With a subtitled foreign movie or slow-paced indie, it can take a little while to get into a film as you adjust to the unconventional style or pacing, get used to having to make a little more effort as a viewer, perhaps adjust to a lack of big budget Hollywood bells and whistles. But the patience and effort are often rewarded as you settle in and appreciate the film on its own terms.
What’s quite a bit rarer, at least speaking for me as a viewer, is for such a movie to grab me pretty early, but then for my interest to flag as it goes along.
The Korean crime thriller The Chaser (Chugyeogja) is an example of the second, less frequent, phenomenon. I was pretty well engrossed in it for the first half hour or so, but while it never lost me entirely, after that there were significant stretches that seemed noticeably slower and less engaging to me. In the end I liked enough about it to say that this is a pretty good movie, but for a time I thought it might be more than that.
The protagonist (Yun-seok Kim) is a former cop, now working as a pimp. That’s not as big a leap across careers as it might sound. The movie depicts the cops as operating in a corrupt gray area, with him having been probably no worse than typical, but just having had the bad luck to get caught and take the fall and get kicked off the force. Meanwhile, pimping and prostitution exist in the same corrupt gray area, not legal but commonplace and mostly winked at.
The protagonist is mostly a sympathetic figure, which again is not as much of a leap as one might think, given that he’s a pimp. Because he’s really not the kind of blatant abuser one would expect a pimp to be. He’s somewhat impatient and assertive and scolding with his simpleton assistant and the women in his stable, but not to a degree that clearly exceeds many legitimate employers. He’s a bit of a hard ass as a boss, but no more scary or evil than that.
Plus as the movie develops, he shows a caring side toward one of the women who works for him particularly–who is missing and could be dead–and then her daughter, for whom he awkwardly ends up functioning as a kind of temporary guardian.
As I say, the movie starts strong. The pimp is frustrated that apparently some of his employees have been leaving him for greener pastures, then he comes to believe that one of the johns who uses his service has been kidnapping them and selling them to other pimps, which soon leads instead to the hypothesis that the john is a serial killer who has been murdering them (and other people as well).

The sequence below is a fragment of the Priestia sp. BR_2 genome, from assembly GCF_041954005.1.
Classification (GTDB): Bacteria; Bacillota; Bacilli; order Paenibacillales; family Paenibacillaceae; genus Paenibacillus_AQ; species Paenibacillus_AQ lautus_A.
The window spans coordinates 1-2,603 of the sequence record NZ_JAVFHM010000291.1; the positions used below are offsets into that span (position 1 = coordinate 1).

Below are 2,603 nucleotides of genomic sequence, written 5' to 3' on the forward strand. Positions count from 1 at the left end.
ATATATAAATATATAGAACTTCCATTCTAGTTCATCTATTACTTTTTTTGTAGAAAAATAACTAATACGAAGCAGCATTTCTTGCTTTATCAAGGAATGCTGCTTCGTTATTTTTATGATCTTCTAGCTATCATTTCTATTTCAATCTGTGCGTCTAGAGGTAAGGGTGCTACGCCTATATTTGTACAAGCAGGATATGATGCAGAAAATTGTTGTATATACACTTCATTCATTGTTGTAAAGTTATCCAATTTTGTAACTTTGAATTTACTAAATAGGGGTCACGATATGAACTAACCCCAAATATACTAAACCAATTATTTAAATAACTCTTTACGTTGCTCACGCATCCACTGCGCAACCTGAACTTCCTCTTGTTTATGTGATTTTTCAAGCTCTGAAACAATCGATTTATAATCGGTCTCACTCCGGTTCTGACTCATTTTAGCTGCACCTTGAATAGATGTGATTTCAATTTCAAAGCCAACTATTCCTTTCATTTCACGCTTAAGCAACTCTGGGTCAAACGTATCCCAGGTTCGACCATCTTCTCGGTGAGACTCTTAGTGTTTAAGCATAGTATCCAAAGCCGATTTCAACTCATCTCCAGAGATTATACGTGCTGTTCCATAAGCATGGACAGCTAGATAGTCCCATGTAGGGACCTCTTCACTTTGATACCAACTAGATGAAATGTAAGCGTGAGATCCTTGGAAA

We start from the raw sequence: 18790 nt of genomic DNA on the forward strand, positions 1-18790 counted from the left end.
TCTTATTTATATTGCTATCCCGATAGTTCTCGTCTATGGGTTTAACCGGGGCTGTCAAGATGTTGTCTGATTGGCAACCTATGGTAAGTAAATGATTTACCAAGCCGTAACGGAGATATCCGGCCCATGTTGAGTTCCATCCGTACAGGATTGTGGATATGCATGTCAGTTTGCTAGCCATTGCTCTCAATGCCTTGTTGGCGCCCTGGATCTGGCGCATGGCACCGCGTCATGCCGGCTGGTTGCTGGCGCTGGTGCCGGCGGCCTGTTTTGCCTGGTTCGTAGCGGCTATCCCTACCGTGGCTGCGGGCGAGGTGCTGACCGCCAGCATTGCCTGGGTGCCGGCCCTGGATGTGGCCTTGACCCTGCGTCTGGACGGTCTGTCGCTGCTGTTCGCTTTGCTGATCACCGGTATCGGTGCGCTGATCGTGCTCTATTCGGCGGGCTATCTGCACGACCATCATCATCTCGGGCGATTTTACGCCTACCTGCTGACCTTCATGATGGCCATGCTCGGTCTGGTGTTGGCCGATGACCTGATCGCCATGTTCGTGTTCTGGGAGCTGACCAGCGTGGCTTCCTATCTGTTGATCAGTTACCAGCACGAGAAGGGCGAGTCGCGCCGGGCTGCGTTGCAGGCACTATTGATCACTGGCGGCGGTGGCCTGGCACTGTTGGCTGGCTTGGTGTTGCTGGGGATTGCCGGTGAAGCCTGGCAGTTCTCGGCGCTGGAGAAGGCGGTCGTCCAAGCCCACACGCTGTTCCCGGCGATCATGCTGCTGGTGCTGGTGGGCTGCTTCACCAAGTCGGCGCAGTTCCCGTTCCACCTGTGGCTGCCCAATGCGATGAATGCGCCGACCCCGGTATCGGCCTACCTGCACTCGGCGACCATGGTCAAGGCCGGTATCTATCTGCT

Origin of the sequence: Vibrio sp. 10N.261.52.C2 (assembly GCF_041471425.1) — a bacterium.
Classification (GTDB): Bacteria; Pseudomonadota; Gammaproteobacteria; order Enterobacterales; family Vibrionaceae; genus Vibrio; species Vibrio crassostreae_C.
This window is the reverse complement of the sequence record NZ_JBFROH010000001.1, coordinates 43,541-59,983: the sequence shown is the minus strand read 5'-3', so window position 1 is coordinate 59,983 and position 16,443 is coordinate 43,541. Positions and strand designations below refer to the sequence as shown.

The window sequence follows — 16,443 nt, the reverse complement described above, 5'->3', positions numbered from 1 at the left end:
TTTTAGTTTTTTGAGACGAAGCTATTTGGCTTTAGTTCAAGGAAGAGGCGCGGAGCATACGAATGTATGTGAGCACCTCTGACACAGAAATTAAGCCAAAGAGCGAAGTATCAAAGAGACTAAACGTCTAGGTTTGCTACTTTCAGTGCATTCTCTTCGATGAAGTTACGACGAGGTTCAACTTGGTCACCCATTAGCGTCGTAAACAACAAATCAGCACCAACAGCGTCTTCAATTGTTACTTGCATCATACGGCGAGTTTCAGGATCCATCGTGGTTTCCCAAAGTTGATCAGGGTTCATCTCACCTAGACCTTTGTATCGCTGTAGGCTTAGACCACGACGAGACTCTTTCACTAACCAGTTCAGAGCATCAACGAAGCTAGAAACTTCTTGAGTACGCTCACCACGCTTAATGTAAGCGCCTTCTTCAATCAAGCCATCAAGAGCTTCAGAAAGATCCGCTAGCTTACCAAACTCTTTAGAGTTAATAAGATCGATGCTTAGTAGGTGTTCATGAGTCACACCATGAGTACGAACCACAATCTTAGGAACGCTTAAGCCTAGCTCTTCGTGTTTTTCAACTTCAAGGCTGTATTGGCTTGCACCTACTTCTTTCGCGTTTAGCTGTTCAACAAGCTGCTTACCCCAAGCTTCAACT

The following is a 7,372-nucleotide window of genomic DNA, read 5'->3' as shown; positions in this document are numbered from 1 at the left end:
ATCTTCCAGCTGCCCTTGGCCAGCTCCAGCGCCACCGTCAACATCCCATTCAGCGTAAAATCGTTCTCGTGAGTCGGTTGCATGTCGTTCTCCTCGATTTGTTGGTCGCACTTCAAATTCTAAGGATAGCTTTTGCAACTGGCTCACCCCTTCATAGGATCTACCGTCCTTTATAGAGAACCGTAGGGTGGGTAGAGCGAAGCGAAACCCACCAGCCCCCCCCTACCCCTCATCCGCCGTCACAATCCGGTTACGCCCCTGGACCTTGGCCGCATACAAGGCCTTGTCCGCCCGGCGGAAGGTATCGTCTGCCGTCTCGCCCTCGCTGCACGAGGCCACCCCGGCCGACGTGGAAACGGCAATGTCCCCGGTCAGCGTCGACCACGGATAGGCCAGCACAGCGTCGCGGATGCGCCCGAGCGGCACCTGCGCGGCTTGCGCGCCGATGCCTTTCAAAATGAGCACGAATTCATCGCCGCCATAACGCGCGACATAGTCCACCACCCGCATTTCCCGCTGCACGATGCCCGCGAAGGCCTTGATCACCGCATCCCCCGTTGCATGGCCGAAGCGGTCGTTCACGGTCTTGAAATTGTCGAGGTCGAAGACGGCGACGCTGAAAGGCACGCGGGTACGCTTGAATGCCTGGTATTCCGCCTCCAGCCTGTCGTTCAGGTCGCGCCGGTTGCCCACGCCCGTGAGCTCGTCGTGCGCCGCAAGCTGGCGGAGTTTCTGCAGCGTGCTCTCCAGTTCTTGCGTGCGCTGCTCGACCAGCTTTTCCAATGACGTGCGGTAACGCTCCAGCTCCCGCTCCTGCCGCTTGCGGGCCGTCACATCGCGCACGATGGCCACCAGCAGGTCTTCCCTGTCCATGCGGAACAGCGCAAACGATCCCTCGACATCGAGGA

Quickly we’re into the action of him trying to hunt down the john and rescue his latest possible victim, which includes some pretty good suspense of the serial killer toying with the victim, as well as a well-choreographed chase and fight scene.
But the movie soon enters into a slower phase. The serial killer is caught early, and in fact confesses, but the cops don’t know whether to believe his confession. Lacking enough evidence to hold him indefinitely, they resolve to release him shortly to avoid the scandal of harassing and incarcerating an innocent man (who, by the way, has been badly beaten up by their pimp former colleague, which they’ll have to explain somehow). So the story shifts from the protagonist chasing down the serial killer, to the protagonist racing the clock to get enough evidence against the serial killer so he doesn’t get released.
Unfortunately that investigative turn of man versus evidence is never as compelling as the man versus man physical conflict of the pimp and the serial killer. It’s OK, and the bringing out of the more human side of the pimp with the little girl and such is handled reasonably well, but the film noticeably loses steam compared to the early sequence.
It’s worth noting that the movie follows what I’ve learned is apparently de rigueur in South Korean films in that the cops are bumbling figures of ridicule. It’s not taken to the extreme that it is in some Korean movies certainly, but it’s there. For example, as the serial killer plot plays out, the cops are fending off criticism for being sufficiently lackadaisical to allow a protestor to get close enough to the mayor of Seoul to throw feces on him.
These cops have a little more competence, and a little more corruption and potential for malice than in the Korean movies where they’re played more clearly for laughs, but they’re still more goofy than cops in the average non-Korean movie.
I will give the movie credit for a small surprise near the end. It doesn’t make the move that would be typical, that would make for a “happier” ending. The development isn’t what I was rooting for necessarily, but I appreciate that it violates conventional expectations.
All-in-all, a worthwhile action movie, a little more intelligent than the typical mainstream Hollywood version of such a movie, with some gripping scenes early and late, albeit slower paced in between. Maybe it doesn’t fully live up to its potential, but it’s as good as I would expect a positively reviewed foreign film of this genre to be.